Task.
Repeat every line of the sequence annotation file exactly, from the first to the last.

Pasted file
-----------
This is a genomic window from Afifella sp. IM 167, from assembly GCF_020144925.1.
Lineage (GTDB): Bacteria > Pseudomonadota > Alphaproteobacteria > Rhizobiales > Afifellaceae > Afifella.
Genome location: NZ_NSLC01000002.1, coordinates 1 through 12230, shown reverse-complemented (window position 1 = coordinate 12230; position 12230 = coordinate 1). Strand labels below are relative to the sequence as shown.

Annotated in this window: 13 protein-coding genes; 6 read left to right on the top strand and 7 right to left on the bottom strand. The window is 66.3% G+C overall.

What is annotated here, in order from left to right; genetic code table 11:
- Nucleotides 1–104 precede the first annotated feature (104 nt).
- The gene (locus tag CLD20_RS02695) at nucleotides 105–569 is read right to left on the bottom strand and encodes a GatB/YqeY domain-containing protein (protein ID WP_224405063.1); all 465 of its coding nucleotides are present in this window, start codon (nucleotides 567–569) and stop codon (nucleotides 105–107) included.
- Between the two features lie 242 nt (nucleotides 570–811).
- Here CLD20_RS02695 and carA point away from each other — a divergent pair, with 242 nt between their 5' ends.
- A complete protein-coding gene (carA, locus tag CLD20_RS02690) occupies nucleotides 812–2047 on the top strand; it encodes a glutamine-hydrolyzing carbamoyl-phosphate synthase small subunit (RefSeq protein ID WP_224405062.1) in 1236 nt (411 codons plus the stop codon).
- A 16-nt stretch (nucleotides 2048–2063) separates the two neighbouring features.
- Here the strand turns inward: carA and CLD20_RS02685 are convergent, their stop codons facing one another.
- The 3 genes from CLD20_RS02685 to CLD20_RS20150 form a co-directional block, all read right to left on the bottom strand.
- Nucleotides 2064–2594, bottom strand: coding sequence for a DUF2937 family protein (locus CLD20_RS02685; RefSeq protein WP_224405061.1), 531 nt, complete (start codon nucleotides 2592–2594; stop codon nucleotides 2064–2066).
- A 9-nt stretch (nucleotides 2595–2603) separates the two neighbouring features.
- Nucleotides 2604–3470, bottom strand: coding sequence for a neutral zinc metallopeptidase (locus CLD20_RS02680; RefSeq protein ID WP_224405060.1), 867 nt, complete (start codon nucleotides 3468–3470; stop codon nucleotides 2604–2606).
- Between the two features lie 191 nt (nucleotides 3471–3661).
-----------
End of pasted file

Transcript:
This is a genomic window from Afifella sp. IM 167, from assembly GCF_020144925.1.
Lineage (GTDB): Bacteria > Pseudomonadota > Alphaproteobacteria > Rhizobiales > Afifellaceae > Afifella.
Genome location: NZ_NSLC01000002.1, coordinates 1 through 12230, shown reverse-complemented (window position 1 = coordinate 12230; position 12230 = coordinate 1). Strand labels below are relative to the sequence as shown.

Annotated in this window: 13 protein-coding genes; 6 read left to right on the top strand and 7 right to left on the bottom strand. The window is 66.3% G+C overall.

What is annotated here, in order from left to right; genetic code table 11:
- Nucleotides 1–104 precede the first annotated feature (104 nt).
- The gene (locus tag CLD20_RS02695) at nucleotides 105–569 is read right to left on the bottom strand and encodes a GatB/YqeY domain-containing protein (protein ID WP_224405063.1); all 465 of its coding nucleotides are present in this window, start codon (nucleotides 567–569) and stop codon (nucleotides 105–107) included.
- Between the two features lie 242 nt (nucleotides 570–811).
- Here CLD20_RS02695 and carA point away from each other — a divergent pair, with 242 nt between their 5' ends.
- A complete protein-coding gene (carA, locus tag CLD20_RS02690) occupies nucleotides 812–2047 on the top strand; it encodes a glutamine-hydrolyzing carbamoyl-phosphate synthase small subunit (RefSeq protein ID WP_224405062.1) in 1236 nt (411 codons plus the stop codon).
- A 16-nt stretch (nucleotides 2048–2063) separates the two neighbouring features.
- Here the strand turns inward: carA and CLD20_RS02685 are convergent, their stop codons facing one another.
- The 3 genes from CLD20_RS02685 to CLD20_RS20150 form a co-directional block, all read right to left on the bottom strand.
- Nucleotides 2064–2594, bottom strand: coding sequence for a DUF2937 family protein (locus CLD20_RS02685; RefSeq protein WP_224405061.1), 531 nt, complete (start codon nucleotides 2592–2594; stop codon nucleotides 2064–2066).
- A 9-nt stretch (nucleotides 2595–2603) separates the two neighbouring features.
- Nucleotides 2604–3470, bottom strand: coding sequence for a neutral zinc metallopeptidase (locus CLD20_RS02680; RefSeq protein ID WP_224405060.1), 867 nt, complete (start codon nucleotides 3468–3470; stop codon nucleotides 2604–2606).
- Between the two features lie 191 nt (nucleotides 3471–3661).